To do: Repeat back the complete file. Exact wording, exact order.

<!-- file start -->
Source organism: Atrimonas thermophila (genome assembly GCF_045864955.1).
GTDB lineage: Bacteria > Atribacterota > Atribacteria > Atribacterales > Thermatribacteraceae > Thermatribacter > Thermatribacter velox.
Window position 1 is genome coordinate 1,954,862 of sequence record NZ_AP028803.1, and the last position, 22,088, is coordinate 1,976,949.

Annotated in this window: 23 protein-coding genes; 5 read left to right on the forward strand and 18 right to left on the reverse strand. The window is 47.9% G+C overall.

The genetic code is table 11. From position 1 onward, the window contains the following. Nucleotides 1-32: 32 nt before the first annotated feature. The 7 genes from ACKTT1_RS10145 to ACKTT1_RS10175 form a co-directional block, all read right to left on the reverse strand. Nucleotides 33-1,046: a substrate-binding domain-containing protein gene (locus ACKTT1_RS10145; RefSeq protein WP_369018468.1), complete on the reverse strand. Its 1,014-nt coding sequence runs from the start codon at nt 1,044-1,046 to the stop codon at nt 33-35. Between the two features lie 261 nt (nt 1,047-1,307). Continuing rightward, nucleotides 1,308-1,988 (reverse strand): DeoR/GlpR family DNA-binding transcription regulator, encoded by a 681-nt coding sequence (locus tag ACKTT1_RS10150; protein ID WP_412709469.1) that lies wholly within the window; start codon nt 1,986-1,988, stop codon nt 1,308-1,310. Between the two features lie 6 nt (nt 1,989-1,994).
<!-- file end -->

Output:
Source organism: Atrimonas thermophila (genome assembly GCF_045864955.1).
GTDB lineage: Bacteria > Atribacterota > Atribacteria > Atribacterales > Thermatribacteraceae > Thermatribacter > Thermatribacter velox.
Window position 1 is genome coordinate 1,954,862 of sequence record NZ_AP028803.1, and the last position, 22,088, is coordinate 1,976,949.

Annotated in this window: 23 protein-coding genes; 5 read left to right on the forward strand and 18 right to left on the reverse strand. The window is 47.9% G+C overall.

The genetic code is table 11. From position 1 onward, the window contains the following. Nucleotides 1-32: 32 nt before the first annotated feature. The 7 genes from ACKTT1_RS10145 to ACKTT1_RS10175 form a co-directional block, all read right to left on the reverse strand. Nucleotides 33-1,046: a substrate-binding domain-containing protein gene (locus ACKTT1_RS10145; RefSeq protein WP_369018468.1), complete on the reverse strand. Its 1,014-nt coding sequence runs from the start codon at nt 1,044-1,046 to the stop codon at nt 33-35. Between the two features lie 261 nt (nt 1,047-1,307). Continuing rightward, nucleotides 1,308-1,988 (reverse strand): DeoR/GlpR family DNA-binding transcription regulator, encoded by a 681-nt coding sequence (locus tag ACKTT1_RS10150; protein ID WP_412709469.1) that lies wholly within the window; start codon nt 1,986-1,988, stop codon nt 1,308-1,310. Between the two features lie 6 nt (nt 1,989-1,994).